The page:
I’m glad you made the distinction between “urgent” and “explosive”; novice writers are apt to misunderstand. But, a man like myself, who has 0 novels published, easily understands everything. Hubris!

  7. Dara said:

    I think the first five pages–nay, the first one or two–are the hardest to write. You have to grab the attention of the reader in that short amount of time while making them connect to the character AND being careful not to expound on backstory.

    Of course, the rest of the book has to be captivating too, but the initial pages are the hardest for me–I think sometimes I psyche myself out with writing them 😛

  8. Anonymous said:

    I do get what you are saying, but to play devil’s advocate, your example of a missing photograph leaves a lot to be desired. It says nothing about the character except she’s unorganized, and unless, she’s going to hunt down her father’s murderer, it gives no hint of what the book will be about.

    Plus, there is the backstory issue again — you’d have to tell a bunch of backstory to explain why the photo was so important — father dead, only photograph, she’s daddy’s little girl, etc…

    And, we’re back at square one. Which is why this is so tough.

  9. anniejones said:

    It’s definitely a tightrope to walk and one that is never easy to navigate. Hmmm, maybe I’ll open my next book with a character on a tightrope!
    Thanks for the common sense explanation, as always, your blog has given me plenty to think about and apply.

  10. David Dittell said:


    In screenwriting, we have a 10-page rule: if you can’t hook your reader and set up your entire story in the first 10 pages, you still have work to do. It’s hard to get a reader to give your entire script a read, and while I think the following 80-110 pages are equally important (meaning, don’t let up now!), those first 10 pages often determine whether you end up in the pile of junk or not.

  11. Ebony McKenna. said:

    This is fantastic advice.

    High stakes mean the story gets off to a good start and the reader begins to care.

    I believe all stories need to say what’s at stake very early on. Whether children’s books, science fiction, romance, literary etc. It doesn’t have to be the fate of the entire world – but high stakes should change the main character’s world.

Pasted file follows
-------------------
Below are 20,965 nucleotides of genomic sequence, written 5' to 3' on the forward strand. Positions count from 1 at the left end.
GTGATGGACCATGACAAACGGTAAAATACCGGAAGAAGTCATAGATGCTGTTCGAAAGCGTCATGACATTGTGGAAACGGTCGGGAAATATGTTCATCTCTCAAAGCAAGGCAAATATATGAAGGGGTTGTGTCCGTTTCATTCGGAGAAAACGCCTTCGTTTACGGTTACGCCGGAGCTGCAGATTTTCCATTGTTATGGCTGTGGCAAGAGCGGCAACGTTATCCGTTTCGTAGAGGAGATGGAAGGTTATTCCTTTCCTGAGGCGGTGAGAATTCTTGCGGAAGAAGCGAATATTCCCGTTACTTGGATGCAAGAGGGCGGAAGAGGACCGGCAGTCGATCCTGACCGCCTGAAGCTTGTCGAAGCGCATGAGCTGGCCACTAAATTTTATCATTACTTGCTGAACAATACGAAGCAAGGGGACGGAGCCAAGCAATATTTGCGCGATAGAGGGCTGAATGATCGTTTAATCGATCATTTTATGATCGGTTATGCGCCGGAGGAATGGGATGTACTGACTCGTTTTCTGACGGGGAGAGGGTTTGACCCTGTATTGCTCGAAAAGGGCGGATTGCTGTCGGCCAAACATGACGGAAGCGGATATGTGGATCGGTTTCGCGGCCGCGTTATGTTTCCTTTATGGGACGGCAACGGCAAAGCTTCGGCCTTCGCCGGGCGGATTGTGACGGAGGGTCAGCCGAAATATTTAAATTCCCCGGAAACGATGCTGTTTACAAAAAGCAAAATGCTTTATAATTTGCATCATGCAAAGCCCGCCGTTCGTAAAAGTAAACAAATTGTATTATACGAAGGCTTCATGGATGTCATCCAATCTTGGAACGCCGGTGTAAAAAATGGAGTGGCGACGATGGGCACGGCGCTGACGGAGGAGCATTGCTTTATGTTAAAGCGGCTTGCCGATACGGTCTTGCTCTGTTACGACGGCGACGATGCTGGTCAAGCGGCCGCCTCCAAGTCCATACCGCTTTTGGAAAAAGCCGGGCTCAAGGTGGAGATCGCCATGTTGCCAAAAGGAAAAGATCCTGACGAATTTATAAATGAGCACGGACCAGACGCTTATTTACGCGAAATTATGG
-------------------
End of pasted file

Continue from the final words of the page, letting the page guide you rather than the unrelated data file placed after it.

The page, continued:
To paraphrase Donald Maass – So what? If it’s not high stakes, then who cares?

  12. Joe Saundercook said:

    I chatted with you briefly in the hallway yesterday at A-A Day, and I just wanted to reiterate my thanks to you and your compadres for taking the time to slog through all that material and give us your feedback.
    You, especially, had a great stage presence — you were very direct and quick specific examples, never mumbled or waffled,and we could hear you back in the cheap seats! It was definitely worth a return ticket next year.
    Thanks again.

  13. Torsten Adair said:

    Another bit of advice for any scene… enter late, leave early. In comics and in films, talking heads are boring to read/watch, and difficult to present in an interesting way. Prose is a little better, as one can insert facial reactions and inner thoughts. Write a scene as if you’ve entered a theater late.

    The best two pages? To Kill A Mockingbird. Sucked me in at work, had to force myself to stop reading.

    Is it bad to start with a great scene, then flashback? Or start with the ending of a novel (like a detective solving a murder) and using that as a springboard for the story you plan to tell (the detective at her high school reunion)?

    Heh…. “You had me at ‘Hello’.”

  14. Evangeline said:

    What I wouldn’t give to attend a workshop along those lines! If only the majority of writer’s workshops were less lecture and more hands-on.

  15. Gilbert J. Avila said:

    What’s your take on George Chesbro’s opening gambit: The first chapter of his novels would always be an action-filled life-and-death situation, and then chapters 2,3, and 4 would be the events leading up to chapter one–which was really chapter 5. Would that have pulled you in at a “2 pages, 2 minute” event?